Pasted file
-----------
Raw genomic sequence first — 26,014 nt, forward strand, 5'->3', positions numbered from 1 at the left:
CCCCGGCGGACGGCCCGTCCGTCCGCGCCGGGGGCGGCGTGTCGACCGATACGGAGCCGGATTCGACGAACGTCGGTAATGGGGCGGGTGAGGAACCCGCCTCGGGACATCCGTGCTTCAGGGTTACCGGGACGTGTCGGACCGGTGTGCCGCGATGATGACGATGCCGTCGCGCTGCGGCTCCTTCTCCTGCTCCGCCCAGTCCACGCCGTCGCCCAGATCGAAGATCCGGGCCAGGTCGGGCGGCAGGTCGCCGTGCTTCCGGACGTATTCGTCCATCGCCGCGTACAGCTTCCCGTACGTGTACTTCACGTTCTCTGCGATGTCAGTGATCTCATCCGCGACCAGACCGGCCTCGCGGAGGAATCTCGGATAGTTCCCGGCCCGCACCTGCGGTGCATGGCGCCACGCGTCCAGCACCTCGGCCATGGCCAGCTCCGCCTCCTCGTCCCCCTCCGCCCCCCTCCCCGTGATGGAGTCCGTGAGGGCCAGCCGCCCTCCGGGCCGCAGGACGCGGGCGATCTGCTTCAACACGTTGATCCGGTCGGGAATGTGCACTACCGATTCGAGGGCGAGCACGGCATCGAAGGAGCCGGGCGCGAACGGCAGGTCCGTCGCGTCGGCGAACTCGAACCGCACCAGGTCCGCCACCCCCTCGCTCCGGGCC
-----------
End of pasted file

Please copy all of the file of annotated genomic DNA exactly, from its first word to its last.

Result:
Raw genomic sequence first — 26,014 nt, forward strand, 5'->3', positions numbered from 1 at the left:
CCCCGGCGGACGGCCCGTCCGTCCGCGCCGGGGGCGGCGTGTCGACCGATACGGAGCCGGATTCGACGAACGTCGGTAATGGGGCGGGTGAGGAACCCGCCTCGGGACATCCGTGCTTCAGGGTTACCGGGACGTGTCGGACCGGTGTGCCGCGATGATGACGATGCCGTCGCGCTGCGGCTCCTTCTCCTGCTCCGCCCAGTCCACGCCGTCGCCCAGATCGAAGATCCGGGCCAGGTCGGGCGGCAGGTCGCCGTGCTTCCGGACGTATTCGTCCATCGCCGCGTACAGCTTCCCGTACGTGTACTTCACGTTCTCTGCGATGTCAGTGATCTCATCCGCGACCAGACCGGCCTCGCGGAGGAATCTCGGATAGTTCCCGGCCCGCACCTGCGGTGCATGGCGCCACGCGTCCAGCACCTCGGCCATGGCCAGCTCCGCCTCCTCGTCCCCCTCCGCCCCCCTCCCCGTGATGGAGTCCGTGAGGGCCAGCCGCCCTCCGGGCCGCAGGACGCGGGCGATCTGCTTCAACACGTTGATCCGGTCGGGAATGTGCACTACCGATTCGAGGGCGAGCACGGCATCGAAGGAGCCGGGCGCGAACGGCAGGTCCGTCGCGTCGGCGAACTCGAACCGCACCAGGTCCGCCACCCCCTCGCTCCGGGCC